545 Main Street

Keefer & Main

Here’s a building where our ‘current’ picture is no longer entirely accurate. The 2-storey brick building that we photographed at the end of last year is now being demolished to be replaced by a much more significant condo and commercial project (on our other blog). While there has been some comment that we’re losing some of Chinatown’s history, as our 1970 Archives image shows, the building that’s being demolished has very little original or historic material.

 Although a building was constructed on this site in the 1890s, in 1978 it was almost completely rebuilt. The two buildings that existed (with alterations to link the upper floors into one hotel) were given a completely new brick façade, adding decorative elements that were never on the original building, and replacing all the windows and shop fronts. Almost all the interior spaces were demolished, with a steel frame being built to replace the original brick walls. By 1970 the tin cornice had long gone – the concrete cap to the brickwork was exposed, and the redevelopment replaced it with a new brick cornice.

Winnipeg Rooms (extract)The first building was on the corner of Keefer and Main, and was only 50 feet wide and sixty feet back (half the lot depth). There was a carpenter in the building in 1901, and a plumber and furniture store in 1903. To the north were two houses that by 1912 had been demolished and another 50 feet wide 2 storey brick building was built. The original building’s tin cornice can be seen in this extract from an Archives picture showing the reconstruction of the streetcar tracks down Main Street in 1912.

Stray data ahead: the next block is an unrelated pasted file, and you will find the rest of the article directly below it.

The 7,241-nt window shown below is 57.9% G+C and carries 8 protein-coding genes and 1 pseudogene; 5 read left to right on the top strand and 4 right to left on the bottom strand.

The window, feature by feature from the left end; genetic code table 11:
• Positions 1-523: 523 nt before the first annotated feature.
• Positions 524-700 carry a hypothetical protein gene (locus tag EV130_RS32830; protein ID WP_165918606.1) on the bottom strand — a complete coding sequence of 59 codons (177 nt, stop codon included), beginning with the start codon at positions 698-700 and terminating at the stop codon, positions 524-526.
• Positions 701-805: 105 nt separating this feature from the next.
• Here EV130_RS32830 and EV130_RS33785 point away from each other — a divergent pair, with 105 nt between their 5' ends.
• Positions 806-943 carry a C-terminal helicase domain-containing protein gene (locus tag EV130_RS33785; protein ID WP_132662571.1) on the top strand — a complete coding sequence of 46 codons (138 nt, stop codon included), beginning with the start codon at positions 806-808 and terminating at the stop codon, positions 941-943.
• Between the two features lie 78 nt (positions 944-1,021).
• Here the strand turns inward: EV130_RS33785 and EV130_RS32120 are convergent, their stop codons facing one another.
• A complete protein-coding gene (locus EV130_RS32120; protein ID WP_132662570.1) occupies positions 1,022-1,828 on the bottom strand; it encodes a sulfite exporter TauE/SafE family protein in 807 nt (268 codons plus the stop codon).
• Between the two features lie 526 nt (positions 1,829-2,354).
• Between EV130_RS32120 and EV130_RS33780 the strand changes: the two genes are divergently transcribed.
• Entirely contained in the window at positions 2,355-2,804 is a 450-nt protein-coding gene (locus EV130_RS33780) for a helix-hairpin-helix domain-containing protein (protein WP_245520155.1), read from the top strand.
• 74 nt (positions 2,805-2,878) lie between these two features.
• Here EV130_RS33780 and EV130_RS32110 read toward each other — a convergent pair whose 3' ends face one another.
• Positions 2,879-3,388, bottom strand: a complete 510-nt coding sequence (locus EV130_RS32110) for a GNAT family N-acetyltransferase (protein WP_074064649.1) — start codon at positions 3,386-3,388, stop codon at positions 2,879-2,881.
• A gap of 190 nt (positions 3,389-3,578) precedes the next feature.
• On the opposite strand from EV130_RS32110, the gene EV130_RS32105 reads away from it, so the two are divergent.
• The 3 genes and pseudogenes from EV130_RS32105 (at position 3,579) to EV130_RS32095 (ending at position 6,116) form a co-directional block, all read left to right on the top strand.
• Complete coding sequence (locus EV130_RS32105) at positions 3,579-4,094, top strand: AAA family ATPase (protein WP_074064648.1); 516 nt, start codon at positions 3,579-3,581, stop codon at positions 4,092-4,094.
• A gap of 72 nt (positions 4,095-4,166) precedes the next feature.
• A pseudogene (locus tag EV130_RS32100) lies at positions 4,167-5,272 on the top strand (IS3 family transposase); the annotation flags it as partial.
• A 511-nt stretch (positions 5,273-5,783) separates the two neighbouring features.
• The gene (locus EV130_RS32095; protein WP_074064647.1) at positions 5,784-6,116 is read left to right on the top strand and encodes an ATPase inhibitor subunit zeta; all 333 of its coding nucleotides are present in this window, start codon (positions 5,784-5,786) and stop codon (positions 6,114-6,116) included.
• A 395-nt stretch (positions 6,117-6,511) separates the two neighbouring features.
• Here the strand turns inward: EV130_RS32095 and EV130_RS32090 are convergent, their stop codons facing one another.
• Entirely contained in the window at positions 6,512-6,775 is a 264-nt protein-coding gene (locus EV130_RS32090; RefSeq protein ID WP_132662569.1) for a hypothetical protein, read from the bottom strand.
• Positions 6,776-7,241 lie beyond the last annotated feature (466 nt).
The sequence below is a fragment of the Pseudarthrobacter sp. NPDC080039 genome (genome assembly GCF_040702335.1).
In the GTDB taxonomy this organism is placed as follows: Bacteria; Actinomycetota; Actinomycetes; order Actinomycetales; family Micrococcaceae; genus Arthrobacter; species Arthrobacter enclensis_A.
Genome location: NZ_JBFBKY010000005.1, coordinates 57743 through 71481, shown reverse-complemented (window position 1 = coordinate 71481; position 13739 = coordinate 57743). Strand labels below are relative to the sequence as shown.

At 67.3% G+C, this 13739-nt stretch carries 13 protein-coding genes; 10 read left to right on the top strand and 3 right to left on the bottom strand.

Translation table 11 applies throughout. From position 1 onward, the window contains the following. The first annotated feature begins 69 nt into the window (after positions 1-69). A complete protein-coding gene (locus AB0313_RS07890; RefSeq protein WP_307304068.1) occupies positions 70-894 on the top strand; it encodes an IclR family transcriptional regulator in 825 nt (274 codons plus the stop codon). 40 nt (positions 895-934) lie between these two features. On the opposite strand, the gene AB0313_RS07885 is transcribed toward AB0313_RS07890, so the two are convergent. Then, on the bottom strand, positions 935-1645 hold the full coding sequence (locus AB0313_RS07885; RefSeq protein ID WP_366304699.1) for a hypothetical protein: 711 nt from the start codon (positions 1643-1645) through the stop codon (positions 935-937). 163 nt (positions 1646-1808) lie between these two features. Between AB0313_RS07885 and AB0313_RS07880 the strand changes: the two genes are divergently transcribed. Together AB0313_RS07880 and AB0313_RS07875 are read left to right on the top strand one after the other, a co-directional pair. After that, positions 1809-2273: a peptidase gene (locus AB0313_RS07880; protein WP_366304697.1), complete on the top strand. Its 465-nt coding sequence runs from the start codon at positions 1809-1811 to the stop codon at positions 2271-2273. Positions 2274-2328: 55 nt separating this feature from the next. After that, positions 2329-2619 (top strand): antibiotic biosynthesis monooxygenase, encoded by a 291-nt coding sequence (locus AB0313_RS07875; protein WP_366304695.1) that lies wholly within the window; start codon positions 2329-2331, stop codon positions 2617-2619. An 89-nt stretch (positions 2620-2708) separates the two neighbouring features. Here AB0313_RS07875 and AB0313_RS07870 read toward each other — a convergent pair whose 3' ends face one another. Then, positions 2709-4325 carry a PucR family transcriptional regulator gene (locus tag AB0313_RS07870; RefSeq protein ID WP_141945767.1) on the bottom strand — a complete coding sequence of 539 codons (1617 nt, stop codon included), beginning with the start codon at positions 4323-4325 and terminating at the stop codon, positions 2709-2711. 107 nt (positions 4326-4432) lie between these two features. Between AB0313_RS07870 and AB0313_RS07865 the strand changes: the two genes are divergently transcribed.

The 1970 Mayo Hotel was then called the Winnipeg Rooms, a name it kept until the 1940s when it became the National Rooms before the Mayo name was adopted in 1949. J McKune was the proprietor. A year earlier Joseph McKune, who was Scottish, had been a lodger on Hastings Street; J G Thompson was the previous proprietor.

There have been a number of these ‘recreations’ of brick buildings in Chinatown. The TD Bank across the street has been significantly refurbished from its 1901 roots, while the Chinese Nationalist League built a new building to the immediate north of this building in 2000 that looks as if it was designed many years earlier.

Image Source: City of Vancouver Archives CVA 447-308

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Posted February 4, 2013 by ChangingCity in East End, Gone

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